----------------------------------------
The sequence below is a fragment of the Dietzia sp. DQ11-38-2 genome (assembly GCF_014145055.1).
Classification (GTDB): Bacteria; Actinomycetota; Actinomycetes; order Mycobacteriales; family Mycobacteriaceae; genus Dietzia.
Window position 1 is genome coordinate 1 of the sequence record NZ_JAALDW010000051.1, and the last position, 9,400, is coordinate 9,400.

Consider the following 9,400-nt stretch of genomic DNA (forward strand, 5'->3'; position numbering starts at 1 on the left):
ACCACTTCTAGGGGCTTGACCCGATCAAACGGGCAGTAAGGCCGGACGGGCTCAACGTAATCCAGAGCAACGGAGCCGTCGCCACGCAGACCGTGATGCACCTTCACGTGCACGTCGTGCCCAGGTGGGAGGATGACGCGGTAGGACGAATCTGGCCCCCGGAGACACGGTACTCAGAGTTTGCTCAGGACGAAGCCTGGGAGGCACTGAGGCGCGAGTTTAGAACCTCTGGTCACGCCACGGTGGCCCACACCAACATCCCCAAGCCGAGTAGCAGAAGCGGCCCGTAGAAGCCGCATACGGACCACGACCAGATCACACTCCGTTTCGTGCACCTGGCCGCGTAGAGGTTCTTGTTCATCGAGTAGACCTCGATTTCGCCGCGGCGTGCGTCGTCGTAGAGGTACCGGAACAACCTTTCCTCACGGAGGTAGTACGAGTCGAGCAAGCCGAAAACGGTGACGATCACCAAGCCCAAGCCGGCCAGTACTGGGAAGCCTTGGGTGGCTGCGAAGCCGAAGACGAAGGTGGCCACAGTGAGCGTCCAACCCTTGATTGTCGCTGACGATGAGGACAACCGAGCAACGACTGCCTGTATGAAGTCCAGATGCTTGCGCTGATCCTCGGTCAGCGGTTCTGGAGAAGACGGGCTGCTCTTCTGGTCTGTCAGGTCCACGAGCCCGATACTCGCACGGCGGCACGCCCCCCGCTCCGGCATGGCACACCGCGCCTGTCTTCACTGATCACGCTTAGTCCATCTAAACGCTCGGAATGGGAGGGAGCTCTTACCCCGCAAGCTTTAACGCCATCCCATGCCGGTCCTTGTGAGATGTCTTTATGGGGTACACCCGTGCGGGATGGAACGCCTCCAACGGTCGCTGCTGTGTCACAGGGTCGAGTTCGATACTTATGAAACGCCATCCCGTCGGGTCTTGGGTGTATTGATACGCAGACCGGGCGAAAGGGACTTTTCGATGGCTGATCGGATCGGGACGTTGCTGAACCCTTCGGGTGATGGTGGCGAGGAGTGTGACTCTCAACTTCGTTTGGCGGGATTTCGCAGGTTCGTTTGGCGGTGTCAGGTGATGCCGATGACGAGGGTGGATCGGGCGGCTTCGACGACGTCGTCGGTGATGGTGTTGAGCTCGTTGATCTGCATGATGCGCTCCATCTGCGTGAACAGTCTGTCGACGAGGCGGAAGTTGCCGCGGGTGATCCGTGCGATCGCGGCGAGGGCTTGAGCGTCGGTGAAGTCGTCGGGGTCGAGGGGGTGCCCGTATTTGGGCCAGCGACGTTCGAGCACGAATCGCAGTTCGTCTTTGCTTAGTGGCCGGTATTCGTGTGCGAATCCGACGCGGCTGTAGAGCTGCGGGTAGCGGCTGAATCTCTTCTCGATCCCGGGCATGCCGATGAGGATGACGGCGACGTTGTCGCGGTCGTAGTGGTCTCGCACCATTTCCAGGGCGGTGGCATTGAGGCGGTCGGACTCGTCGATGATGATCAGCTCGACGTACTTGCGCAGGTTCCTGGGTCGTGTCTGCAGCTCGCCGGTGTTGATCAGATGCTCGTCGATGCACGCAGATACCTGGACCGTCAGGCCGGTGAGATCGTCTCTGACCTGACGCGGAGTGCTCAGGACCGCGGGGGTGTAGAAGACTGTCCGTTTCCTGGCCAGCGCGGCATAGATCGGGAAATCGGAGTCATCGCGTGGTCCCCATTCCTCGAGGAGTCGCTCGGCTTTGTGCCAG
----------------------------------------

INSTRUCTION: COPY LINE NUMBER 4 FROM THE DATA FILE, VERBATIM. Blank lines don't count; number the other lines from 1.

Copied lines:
Consider the following 9,400-nt stretch of genomic DNA (forward strand, 5'->3'; position numbering starts at 1 on the left):